Free and open to the public. Hosted by the Agriculture, Forests, and Biodiversity Program of the Center for International Environment and Resource Policy at The Fletcher School;
the Agriculture, Food, and Environment Program of Tufts’ Friedman School of Nutrition Science and Policy; Tufts Institute of the Environment; and Planet-TECH Associates.
Note: Public event will be followed by a closed student workshop with Savory on the afternoon of Nov. 22 & all day Nov. 23.
Interested Tufts graduate students are welcome to apply. More information & application instructions available here. Deadline: Nov. 11.
While governments posture and dither, a pragmatic practitioner and intellectual entrepreneur, Allan Savory, has been developing and demonstrating a powerful technique that can reverse desertification, restore degraded grasslands, and provide livelihoods and food for millions of people. His applied research based in Zimbabwe on the restoration of grasslands has now been replicated on millions of acres worldwide. The application of his methods has the potential to significantly reduce atmospheric carbon by capturing and storing it in plants and soil. This process begins immediately and involves no new technologies, but rather a shift to the Holistic Management practices for livestock that he has pioneered. Major organizations and institutions are now recognizing his work, but governments have yet to incorporate it into their analyses and policy prescriptions.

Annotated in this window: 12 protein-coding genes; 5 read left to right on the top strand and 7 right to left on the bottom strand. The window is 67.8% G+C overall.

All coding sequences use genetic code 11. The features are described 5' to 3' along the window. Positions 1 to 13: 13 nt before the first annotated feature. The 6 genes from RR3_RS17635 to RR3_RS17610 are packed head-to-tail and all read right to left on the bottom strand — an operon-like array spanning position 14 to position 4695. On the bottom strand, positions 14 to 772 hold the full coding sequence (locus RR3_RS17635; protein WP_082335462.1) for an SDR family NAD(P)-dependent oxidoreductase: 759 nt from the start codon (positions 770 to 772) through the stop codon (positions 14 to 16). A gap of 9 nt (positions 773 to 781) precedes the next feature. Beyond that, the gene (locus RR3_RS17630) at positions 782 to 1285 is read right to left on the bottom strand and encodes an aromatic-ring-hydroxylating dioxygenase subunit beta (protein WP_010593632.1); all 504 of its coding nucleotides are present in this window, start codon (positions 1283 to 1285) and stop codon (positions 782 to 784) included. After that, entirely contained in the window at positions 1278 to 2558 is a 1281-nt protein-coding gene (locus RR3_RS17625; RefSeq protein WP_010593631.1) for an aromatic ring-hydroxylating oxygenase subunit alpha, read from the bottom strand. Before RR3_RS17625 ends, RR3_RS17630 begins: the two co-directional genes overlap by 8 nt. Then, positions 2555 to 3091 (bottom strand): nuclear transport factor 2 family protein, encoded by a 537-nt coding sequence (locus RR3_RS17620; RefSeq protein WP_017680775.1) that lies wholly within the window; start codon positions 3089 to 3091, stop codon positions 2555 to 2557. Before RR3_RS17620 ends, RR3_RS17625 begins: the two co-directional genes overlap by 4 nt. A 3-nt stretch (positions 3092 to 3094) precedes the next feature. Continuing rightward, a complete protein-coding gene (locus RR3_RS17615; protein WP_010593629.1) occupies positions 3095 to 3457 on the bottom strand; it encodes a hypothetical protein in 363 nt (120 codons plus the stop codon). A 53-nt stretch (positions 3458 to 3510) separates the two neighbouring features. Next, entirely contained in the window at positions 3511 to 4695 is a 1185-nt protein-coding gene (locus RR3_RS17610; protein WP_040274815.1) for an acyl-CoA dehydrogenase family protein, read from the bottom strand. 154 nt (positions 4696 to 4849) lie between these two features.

November 21, 2013
Most of us go to the gym, but how many of us actually know the reasoning behind our workouts? Do you want to know how to make your workouts more efficient, get better results, and learn new strategies to mix up your routine? Then come to Exercise Smarter, presented by Balance Your Life! At this event, you will hear from graduate physiology professor Paul Leavis, who will teach you about the fundamentals of training, new strategies to incorporate in your workouts, and some of the science behind it! There will be a panel at the end for the audience to ask questions and also consult a nationally certified personal trainer for exercise specific advice. And as always, BYL will bring some delicious food, so come join us at Cabot Auditorium!
Special Thanksgiving feature. A feature documentary about two friends, one acre of corn, and the subsidized crop that drives our fast-food nation. In the film, two friends move to the heartland to learn where their food comes from. With the help of neighbors, genetically modified seeds, and powerful herbicides, they plant and grow a bumper crop of America’s most-productive, most-subsidized grain on one acre of Iowa soil. But when they try to follow their pile of corn into the food system, what they find raises troubling questions about how we eat—and how we farm.